Challenging old belief systems and offering fresh perspectives on colonial histories
Ask anyone about archaeology and they will almost certainly tell you that it has something to do with the past. Or perhaps, if you ask specifically about archaeology in North America, they’ll tell you about collecting arrowheads—some might even share a story about how they once found one themselves! While archaeology involves the study of objects from history, archaeologists find and study material traces of past human lives to say something about them in the present.
But what does it mean to think about the past in the present? How do people back then relate to the problems that we face today? What does the world’s current climate crisis, our myriad struggles for social justice, or the general anxieties we face about the future have anything to do with archaeology?
Archaeology offers us the unique opportunity to identify the assumptions that we hold dearest and to shake them until they fall apart. I refer to such assumptions as “defaults”—the “settings” that we inherit from our parents, our family and friends, our communities. I believe that archaeology has the potential to show us that other possibilities exist—there are other ways to be human; there are other ways of relating with the world around us. Archaeology can’t just be about the past. It is about the intersections of past, present, and future.
Without a doubt, archaeology offers fresh perspectives on colonial histories (a major theme of my research), but the archaeological record also provides means of challenging colonial belief systems that still persist today. For example, “terra nullius” was a designation often used to justify European colonialism. The phrase translates to “no person’s land” but was used to mean “unimproved land,” or, in other words, land that had not been modified to fit European expectations.
Colonial powers used the terra nullius designation to justify their actions, wresting lands from Indigenous peoples across the globe. And this narrative still continues to haunt us—ranging from recent struggles surrounding pipeline projects on Indigenous lands to debates about Mount Rushmore.
Almost always justified as “improving” or modifying the land from a settler-colonial perspective, these changes—including the environmental, cultural, and health risks associated with pipelines or the desecration of sacred Indigenous sites in the case of Mount Rushmore—disregard, or deny, far-deeper Indigenous histories and forms of expertise. They also tend to assume that settler-colonial transformations are the only (and best) ways of relating to the land.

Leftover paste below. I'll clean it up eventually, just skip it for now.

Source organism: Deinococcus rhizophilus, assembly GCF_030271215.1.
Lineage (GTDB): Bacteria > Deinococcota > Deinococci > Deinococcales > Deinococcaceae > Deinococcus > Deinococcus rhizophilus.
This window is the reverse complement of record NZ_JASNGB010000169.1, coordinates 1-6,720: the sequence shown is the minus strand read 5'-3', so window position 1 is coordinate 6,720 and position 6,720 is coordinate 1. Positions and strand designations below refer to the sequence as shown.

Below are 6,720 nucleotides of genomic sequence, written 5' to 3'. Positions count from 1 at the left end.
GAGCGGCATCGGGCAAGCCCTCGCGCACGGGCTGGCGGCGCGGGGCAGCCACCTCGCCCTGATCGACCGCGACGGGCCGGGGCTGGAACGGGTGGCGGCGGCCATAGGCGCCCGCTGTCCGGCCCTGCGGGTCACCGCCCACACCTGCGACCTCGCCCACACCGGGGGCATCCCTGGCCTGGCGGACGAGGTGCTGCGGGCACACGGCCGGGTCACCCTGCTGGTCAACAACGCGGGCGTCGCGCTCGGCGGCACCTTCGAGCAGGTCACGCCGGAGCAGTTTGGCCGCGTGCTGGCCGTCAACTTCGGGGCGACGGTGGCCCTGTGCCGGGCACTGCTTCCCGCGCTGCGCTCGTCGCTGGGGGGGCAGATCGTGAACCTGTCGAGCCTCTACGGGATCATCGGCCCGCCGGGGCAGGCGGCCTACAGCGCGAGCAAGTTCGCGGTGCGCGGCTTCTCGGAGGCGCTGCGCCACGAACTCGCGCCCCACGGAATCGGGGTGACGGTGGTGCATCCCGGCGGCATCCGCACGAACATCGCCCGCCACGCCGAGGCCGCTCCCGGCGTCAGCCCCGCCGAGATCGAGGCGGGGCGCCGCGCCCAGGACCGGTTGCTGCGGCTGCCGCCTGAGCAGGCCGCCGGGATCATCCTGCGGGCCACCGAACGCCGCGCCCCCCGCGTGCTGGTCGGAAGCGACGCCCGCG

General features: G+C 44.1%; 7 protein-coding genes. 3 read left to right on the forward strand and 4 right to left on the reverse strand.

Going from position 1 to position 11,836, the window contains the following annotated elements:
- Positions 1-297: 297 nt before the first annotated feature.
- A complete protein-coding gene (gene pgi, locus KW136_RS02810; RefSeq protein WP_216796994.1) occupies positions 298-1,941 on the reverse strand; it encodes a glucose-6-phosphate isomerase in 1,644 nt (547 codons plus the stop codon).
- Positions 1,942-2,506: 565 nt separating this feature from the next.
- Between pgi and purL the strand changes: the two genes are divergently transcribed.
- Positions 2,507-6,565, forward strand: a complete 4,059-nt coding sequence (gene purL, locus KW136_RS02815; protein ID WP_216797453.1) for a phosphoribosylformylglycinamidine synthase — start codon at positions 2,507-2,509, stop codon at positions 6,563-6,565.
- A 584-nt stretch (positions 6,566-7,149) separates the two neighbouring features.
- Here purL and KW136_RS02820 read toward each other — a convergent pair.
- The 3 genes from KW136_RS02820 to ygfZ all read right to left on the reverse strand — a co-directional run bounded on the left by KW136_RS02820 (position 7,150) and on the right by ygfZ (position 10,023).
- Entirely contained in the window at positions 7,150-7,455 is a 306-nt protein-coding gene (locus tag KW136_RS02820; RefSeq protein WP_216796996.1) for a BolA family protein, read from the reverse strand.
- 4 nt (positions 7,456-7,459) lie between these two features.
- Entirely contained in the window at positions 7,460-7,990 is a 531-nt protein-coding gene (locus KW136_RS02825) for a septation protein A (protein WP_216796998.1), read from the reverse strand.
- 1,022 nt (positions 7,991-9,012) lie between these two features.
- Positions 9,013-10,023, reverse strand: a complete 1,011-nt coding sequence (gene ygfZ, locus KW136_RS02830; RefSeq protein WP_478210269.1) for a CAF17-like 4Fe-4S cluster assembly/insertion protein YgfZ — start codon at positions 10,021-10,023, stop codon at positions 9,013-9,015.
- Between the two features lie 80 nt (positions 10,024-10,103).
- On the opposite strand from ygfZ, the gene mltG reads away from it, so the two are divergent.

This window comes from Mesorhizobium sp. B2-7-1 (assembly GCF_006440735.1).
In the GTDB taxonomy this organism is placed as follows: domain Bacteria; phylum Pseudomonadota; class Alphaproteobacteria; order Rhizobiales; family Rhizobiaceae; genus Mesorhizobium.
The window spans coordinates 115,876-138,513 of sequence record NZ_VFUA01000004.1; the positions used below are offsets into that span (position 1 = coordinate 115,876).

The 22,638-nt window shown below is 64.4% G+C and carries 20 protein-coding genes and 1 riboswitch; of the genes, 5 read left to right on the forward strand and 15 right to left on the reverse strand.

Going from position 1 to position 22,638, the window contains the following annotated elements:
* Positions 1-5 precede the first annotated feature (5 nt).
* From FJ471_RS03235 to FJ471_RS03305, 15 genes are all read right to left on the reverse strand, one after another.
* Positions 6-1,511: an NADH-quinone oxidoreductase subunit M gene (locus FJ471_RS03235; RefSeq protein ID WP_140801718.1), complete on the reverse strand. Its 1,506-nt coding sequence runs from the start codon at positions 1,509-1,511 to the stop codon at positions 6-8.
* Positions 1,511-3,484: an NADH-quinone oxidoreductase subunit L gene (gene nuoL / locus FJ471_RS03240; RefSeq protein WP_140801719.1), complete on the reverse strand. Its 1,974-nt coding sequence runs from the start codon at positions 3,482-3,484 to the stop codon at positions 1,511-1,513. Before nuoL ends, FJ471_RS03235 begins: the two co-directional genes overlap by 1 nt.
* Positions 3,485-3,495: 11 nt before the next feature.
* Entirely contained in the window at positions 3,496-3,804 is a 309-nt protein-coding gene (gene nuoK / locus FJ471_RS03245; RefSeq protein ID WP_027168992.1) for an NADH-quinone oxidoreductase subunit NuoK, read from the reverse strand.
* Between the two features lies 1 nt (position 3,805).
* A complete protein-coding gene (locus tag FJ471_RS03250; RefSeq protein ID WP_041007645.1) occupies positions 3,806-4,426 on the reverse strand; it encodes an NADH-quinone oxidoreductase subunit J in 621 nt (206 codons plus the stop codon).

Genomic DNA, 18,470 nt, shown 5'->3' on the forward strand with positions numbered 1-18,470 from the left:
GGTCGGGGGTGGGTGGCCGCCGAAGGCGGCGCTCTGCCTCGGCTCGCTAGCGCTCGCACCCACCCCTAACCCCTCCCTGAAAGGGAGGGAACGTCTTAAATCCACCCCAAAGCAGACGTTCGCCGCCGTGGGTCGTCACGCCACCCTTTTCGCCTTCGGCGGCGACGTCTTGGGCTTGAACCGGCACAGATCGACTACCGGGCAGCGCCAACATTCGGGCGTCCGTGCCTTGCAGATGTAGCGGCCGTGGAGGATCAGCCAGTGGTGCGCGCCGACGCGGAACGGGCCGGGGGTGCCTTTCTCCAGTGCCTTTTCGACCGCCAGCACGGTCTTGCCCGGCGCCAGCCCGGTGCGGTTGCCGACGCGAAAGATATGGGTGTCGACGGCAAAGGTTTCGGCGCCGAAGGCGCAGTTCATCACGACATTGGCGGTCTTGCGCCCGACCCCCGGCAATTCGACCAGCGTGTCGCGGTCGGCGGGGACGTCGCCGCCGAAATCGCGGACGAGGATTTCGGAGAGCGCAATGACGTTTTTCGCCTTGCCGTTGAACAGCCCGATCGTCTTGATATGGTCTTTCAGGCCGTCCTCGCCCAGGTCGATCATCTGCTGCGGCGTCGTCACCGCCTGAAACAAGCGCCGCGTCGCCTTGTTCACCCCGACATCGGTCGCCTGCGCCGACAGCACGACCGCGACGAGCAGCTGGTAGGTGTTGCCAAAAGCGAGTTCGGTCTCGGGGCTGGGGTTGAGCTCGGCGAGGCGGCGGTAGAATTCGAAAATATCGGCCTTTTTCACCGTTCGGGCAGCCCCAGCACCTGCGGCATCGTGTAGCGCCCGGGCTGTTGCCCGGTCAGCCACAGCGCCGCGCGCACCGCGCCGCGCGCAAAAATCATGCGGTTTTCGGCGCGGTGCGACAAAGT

Both Indigenous oral records and archaeological traces show just how skewed such interpretations and claims are. There are alternative ways of relating to the land that are distinctly not Euro-colonial nor capitalist.
To take a local example, Ontario’s fur trade developed only through a heavy reliance upon Indigenous knowledge and understanding of the land, particularly of rivers and portage routes. ROM archaeologists and scuba divers looked into these riverways in the mid-twentieth century and found thousands of European-produced trade objects left over from the fur trade. Most of them sunk to the bottoms of rivers after canoe accidents, perhaps due to traders shooting dangerous rapids to save time. These collections are the results of disasters and finding them at the bottom of rivers shows just how wrong terra nullius was. First, the artifacts would not have been in those particular rivers without Indigenous knowledge and expertise; European colonists relied heavily on Indigineous people to find trade routes in the first place. Second, the artifacts’ presence along river bottoms stands as direct evidence of colonial failures—the rivers literally took many fur trader lives along with their trade goods because of trader misuses of the riverways.
Archaeology also speaks to our long-term relationship with things and how that association changes us, for good and bad. If you’re anything like me, you might find yourself frustrated by the fact that, without use of a smartphone, you can’t remember phone numbers or manage your way around a city. In just a decade or so, smartphones have completely changed the way most of us relate to the world around us. We focus on the obvious advantages of smartphones without thinking critically about the changes they have helped introduce.